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Turridae (turrid)

Gastropoda - Neogastropoda - Turridae

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Synonymy list
YearName and author
1840Turridae Swainson
1931Turridae Olsson p. 118
1941Turritidae Stephenson p. 369
1957Turridae Rivera p. 186
1964Turridae Sohl p. 274
1987Turridae Ward and Blackwelder p. 132
1988Turridae Ponder and Warén p. 307
1994Turridae Wilson p. 181
1996Turridae Sysoev p. 22
1998Turridae Beesley p. 847
2001Turridae Harzhauser and Mandic p. 714
2001Turridae Todd
2004Turridae Stilwell et al. p. 48
2005Turridae Bouchet et al. p. 256
2007Turridae Harzhauser p. 109
2007Turridae Wienrich and Janssen p. 654
2011Turridae Bouchet et al. pp. 296 - 297

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EubilateriaAx 1987
classGastropodaCuvier 1797
subclassProsobranchiaMilne-Edwards 1848
superorderCaenogastropodaCox 1959
orderNeogastropodaThiele 1929
superfamilyConoidea(Rafinesque 1815)
familyTurridaeSwainson 1840
familyTurridaeSwainson 1840

If no rank is listed, the taxon is considered an unranked clade in modern classifications. Ranks may be repeated or presented in the wrong order because authors working on different parts of the classification may disagree about how to rank taxa.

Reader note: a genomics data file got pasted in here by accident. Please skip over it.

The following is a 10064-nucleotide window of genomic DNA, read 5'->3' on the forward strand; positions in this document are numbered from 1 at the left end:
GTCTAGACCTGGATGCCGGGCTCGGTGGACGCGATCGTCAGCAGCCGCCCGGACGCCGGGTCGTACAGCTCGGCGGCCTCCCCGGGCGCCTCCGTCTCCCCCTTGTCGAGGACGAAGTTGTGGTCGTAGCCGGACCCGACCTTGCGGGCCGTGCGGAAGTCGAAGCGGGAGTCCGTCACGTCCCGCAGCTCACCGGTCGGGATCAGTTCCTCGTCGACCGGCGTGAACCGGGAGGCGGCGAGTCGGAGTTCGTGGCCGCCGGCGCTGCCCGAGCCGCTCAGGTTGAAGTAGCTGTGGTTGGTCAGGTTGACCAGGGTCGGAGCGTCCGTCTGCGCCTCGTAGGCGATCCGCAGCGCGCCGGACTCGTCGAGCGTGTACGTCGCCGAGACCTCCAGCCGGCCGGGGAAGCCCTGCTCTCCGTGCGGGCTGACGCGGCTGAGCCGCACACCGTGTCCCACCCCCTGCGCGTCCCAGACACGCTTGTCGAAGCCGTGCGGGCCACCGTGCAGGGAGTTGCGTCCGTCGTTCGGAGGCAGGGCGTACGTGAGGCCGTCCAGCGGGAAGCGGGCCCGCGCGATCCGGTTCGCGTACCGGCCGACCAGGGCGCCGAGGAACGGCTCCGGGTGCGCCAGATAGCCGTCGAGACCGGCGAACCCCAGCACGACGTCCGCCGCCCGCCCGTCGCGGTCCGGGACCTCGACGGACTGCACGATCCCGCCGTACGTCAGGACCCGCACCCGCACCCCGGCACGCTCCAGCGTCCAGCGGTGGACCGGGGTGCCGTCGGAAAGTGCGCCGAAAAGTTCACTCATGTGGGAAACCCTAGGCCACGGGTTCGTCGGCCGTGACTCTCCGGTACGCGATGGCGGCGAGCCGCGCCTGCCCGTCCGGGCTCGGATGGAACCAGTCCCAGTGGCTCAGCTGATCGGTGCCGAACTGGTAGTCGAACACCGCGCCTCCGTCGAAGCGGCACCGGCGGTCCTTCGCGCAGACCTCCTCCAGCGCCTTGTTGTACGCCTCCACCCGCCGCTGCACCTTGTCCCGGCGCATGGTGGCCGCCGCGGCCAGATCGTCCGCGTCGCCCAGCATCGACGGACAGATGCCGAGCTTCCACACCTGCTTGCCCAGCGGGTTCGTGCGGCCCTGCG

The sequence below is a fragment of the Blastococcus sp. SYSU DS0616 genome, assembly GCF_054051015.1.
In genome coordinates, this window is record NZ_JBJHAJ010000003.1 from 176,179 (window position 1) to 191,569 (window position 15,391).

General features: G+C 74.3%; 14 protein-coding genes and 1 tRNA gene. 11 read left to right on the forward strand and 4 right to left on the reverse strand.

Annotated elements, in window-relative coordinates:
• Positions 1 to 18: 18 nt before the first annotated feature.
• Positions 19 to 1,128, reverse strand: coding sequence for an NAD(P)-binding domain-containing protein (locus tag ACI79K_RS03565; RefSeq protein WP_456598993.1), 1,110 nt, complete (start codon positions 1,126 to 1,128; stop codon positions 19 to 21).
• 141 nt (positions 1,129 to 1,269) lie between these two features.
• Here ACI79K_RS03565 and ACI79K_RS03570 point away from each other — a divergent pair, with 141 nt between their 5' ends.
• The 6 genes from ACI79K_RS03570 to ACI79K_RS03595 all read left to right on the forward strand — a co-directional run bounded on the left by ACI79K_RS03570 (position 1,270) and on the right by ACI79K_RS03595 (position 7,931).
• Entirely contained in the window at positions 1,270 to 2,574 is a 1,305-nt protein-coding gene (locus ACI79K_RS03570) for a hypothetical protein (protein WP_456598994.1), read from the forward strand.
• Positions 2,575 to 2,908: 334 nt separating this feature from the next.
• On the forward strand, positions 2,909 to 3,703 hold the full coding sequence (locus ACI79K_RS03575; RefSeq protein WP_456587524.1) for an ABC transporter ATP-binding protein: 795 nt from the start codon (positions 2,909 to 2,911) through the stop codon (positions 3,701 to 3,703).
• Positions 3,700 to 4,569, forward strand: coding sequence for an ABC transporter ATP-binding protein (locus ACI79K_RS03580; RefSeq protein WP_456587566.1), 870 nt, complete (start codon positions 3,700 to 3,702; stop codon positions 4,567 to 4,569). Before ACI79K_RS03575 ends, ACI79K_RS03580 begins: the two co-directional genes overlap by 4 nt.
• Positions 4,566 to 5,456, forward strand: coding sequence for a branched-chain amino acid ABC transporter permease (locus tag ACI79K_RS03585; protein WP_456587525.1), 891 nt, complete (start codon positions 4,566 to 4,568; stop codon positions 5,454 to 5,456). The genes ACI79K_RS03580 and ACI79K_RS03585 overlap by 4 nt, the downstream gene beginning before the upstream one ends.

P. Bouchet et al. 2011Shell of medium to large size (usually 20–30 mm, up to 110 mm high), short- to high-fusiform, usually with a high spire and a long (rarely short and truncated) siphonal canal. Axial sculpture weak or absent. Anal sinus on whorl periphery. Protoconch typically multispiral, up to six whorls, protoconch I smooth, protoconch II with arcuate axial riblets; reduced paucispiral protoconch usually smooth, may have arcuate axial riblets. Operculum fully developed, with terminal nucleus. Radular formula typically 1-(1:R:1)-1. Small and narrow rachidian and plate-like laterals are fused together, together constituting a central formation of different development (Kantor, 2006), varying from a well-defined broad central tooth (Fig. 21B) to a tooth clearly formed of three elements (Fig. 21A) through a gradual reduction of rachidian and/or laterals to complete absence (Fig. 21D). Marginals duplex, of variable morphology, from broadly oval and flattened (Fig. 21E, F) with nearly equally developed limbs to awl-shaped and divided only in basal part (Fig. 21A). In most cases, the major limb is large and knife-shaped, while the accessory limb is dorsal and more weakly developed (Fig. 21). In Iotyrris, marginal teeth have equally developed limbs that form a shallow broad trough (Fig. 21D).